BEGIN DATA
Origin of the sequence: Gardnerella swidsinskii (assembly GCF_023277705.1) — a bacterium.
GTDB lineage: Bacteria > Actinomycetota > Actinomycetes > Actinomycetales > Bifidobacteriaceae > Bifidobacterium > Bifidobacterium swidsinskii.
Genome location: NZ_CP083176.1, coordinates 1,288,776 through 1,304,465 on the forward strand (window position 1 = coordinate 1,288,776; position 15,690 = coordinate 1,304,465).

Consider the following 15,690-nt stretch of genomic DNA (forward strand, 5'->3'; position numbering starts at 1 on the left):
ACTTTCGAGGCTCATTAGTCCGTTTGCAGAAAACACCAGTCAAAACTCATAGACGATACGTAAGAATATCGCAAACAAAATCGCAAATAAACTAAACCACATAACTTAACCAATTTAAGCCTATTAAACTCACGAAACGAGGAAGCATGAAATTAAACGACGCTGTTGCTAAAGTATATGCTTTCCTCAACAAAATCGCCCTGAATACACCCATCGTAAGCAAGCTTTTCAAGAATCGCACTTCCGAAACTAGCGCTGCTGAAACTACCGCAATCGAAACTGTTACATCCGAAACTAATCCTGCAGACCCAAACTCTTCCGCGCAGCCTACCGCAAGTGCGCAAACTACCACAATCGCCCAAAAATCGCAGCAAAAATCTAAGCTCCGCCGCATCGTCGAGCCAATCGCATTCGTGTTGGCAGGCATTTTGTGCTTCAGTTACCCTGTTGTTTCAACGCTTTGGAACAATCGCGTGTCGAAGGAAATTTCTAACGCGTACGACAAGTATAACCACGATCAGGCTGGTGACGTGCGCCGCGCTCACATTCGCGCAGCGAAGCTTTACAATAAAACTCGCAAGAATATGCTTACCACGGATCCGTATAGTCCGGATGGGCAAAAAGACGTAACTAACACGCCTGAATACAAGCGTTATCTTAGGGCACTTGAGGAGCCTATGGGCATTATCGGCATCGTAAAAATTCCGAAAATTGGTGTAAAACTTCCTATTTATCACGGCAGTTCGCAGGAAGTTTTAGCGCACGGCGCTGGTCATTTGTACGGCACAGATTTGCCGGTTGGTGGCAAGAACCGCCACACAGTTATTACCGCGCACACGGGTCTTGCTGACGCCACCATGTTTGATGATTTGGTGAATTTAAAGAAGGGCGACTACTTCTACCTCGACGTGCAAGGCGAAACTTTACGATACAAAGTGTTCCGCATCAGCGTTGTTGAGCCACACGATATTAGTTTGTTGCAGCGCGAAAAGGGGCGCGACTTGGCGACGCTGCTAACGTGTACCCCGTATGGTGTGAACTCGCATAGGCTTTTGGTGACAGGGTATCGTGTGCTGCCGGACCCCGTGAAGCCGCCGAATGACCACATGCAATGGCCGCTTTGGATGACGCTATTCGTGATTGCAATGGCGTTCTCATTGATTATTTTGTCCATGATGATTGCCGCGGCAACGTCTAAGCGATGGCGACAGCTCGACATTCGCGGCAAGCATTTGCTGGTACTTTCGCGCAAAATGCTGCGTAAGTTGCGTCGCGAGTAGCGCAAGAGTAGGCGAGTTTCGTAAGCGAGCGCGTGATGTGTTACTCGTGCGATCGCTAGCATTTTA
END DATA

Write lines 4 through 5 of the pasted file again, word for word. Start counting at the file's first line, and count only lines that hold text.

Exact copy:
Consider the following 15,690-nt stretch of genomic DNA (forward strand, 5'->3'; position numbering starts at 1 on the left):
ACTTTCGAGGCTCATTAGTCCGTTTGCAGAAAACACCAGTCAAAACTCATAGACGATACGTAAGAATATCGCAAACAAAATCGCAAATAAACTAAACCACATAACTTAACCAATTTAAGCCTATTAAACTCACGAAACGAGGAAGCATGAAATTAAACGACGCTGTTGCTAAAGTATATGCTTTCCTCAACAAAATCGCCCTGAATACACCCATCGTAAGCAAGCTTTTCAAGAATCGCACTTCCGAAACTAGCGCTGCTGAAACTACCGCAATCGAAACTGTTACATCCGAAACTAATCCTGCAGACCCAAACTCTTCCGCGCAGCCTACCGCAAGTGCGCAAACTACCACAATCGCCCAAAAATCGCAGCAAAAATCTAAGCTCCGCCGCATCGTCGAGCCAATCGCATTCGTGTTGGCAGGCATTTTGTGCTTCAGTTACCCTGTTGTTTCAACGCTTTGGAACAATCGCGTGTCGAAGGAAATTTCTAACGCGTACGACAAGTATAACCACGATCAGGCTGGTGACGTGCGCCGCGCTCACATTCGCGCAGCGAAGCTTTACAATAAAACTCGCAAGAATATGCTTACCACGGATCCGTATAGTCCGGATGGGCAAAAAGACGTAACTAACACGCCTGAATACAAGCGTTATCTTAGGGCACTTGAGGAGCCTATGGGCATTATCGGCATCGTAAAAATTCCGAAAATTGGTGTAAAACTTCCTATTTATCACGGCAGTTCGCAGGAAGTTTTAGCGCACGGCGCTGGTCATTTGTACGGCACAGATTTGCCGGTTGGTGGCAAGAACCGCCACACAGTTATTACCGCGCACACGGGTCTTGCTGACGCCACCATGTTTGATGATTTGGTGAATTTAAAGAAGGGCGACTACTTCTACCTCGACGTGCAAGGCGAAACTTTACGATACAAAGTGTTCCGCATCAGCGTTGTTGAGCCACACGATATTAGTTTGTTGCAGCGCGAAAAGGGGCGCGACTTGGCGACGCTGCTAACGTGTACCCCGTATGGTGTGAACTCGCATAGGCTTTTGGTGACAGGGTATCGTGTGCTGCCGGACCCCGTGAAGCCGCCGAATGACCACATGCAATGGCCGCTTTGGATGACGCTATTCGTGATTGCAATGGCGTTCTCATTGATTATTTTGTCCATGATGATTGCCGCGGCAACGTCTAAGCGATGGCGACAGCTCGACATTCGCGGCAAGCATTTGCTGGTACTTTCGCGCAAAATGCTGCGTAAGTTGCGTCGCGAGTAGCGCAAGAGTAGGCGAGTTTCGTAAGCGAGCGCGTGATGTGTTACTCGTGCGATCGCTAGCATTTTA